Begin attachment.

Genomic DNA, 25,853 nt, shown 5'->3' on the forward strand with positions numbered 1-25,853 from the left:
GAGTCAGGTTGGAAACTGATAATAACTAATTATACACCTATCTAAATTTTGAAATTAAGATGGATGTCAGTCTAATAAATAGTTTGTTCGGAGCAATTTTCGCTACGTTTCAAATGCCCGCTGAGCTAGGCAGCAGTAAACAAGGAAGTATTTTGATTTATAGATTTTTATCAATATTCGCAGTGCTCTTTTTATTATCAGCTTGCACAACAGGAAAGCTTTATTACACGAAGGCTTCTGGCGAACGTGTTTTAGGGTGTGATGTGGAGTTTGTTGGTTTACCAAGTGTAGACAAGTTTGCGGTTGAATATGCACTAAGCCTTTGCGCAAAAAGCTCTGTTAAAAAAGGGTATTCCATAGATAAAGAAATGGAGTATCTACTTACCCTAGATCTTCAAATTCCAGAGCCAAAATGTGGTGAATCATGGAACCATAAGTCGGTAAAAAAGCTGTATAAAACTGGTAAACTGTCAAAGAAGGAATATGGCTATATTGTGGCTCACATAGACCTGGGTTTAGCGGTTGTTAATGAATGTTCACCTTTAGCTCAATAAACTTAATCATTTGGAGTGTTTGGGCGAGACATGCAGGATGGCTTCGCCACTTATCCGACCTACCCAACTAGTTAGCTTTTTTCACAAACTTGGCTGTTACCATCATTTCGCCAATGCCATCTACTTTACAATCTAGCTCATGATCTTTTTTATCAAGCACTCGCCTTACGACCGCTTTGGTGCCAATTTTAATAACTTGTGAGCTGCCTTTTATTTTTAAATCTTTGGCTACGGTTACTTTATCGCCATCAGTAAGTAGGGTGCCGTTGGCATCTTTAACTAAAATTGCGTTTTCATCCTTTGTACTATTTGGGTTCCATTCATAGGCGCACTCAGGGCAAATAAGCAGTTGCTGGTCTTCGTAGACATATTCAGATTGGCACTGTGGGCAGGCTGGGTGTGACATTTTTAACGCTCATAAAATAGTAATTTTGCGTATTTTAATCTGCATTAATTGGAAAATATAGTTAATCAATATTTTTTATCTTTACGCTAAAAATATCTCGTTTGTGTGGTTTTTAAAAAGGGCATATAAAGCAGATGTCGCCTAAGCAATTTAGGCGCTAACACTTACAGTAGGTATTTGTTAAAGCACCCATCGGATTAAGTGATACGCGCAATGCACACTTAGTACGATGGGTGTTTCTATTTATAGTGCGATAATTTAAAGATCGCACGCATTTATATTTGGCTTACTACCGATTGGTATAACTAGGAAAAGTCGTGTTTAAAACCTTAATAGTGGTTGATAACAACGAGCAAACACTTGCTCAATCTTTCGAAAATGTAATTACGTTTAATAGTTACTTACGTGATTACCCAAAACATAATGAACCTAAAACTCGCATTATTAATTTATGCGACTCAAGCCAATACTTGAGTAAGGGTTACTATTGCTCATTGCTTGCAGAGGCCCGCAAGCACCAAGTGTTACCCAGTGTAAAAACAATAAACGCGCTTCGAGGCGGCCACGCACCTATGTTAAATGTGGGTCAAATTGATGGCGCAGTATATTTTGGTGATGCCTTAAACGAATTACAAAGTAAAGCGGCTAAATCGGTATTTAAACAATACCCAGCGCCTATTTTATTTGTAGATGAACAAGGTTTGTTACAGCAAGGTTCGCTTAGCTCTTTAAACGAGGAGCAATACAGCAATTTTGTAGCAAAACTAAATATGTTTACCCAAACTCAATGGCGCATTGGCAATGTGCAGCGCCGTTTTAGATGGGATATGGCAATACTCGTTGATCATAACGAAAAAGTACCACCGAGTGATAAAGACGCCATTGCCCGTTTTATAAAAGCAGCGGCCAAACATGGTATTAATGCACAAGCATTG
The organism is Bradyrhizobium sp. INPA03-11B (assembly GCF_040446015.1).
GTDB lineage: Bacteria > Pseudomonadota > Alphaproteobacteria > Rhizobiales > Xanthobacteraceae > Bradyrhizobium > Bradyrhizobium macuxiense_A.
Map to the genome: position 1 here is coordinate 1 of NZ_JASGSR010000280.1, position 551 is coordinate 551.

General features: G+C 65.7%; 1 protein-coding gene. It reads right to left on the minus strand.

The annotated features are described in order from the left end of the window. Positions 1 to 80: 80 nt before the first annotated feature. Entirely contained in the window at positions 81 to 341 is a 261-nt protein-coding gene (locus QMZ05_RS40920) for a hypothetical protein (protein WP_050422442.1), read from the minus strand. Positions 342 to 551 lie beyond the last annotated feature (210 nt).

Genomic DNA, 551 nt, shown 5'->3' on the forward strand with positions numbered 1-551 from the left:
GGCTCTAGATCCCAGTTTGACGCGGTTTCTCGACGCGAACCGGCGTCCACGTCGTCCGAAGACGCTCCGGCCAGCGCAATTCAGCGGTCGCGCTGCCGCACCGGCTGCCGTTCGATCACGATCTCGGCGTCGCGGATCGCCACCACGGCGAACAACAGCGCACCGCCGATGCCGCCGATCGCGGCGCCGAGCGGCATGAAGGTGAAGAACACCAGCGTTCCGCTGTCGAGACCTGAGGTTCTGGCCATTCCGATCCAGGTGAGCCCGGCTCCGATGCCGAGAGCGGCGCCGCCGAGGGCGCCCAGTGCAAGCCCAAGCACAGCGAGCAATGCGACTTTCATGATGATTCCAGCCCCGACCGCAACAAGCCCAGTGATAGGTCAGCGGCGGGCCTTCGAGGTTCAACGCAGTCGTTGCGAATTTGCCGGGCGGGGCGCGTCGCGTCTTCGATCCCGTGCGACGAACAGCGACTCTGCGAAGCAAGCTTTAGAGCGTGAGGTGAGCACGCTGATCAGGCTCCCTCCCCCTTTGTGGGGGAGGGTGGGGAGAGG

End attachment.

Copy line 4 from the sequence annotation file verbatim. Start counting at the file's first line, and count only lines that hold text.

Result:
GTDB lineage: Bacteria > Pseudomonadota > Alphaproteobacteria > Rhizobiales > Xanthobacteraceae > Bradyrhizobium > Bradyrhizobium macuxiense_A.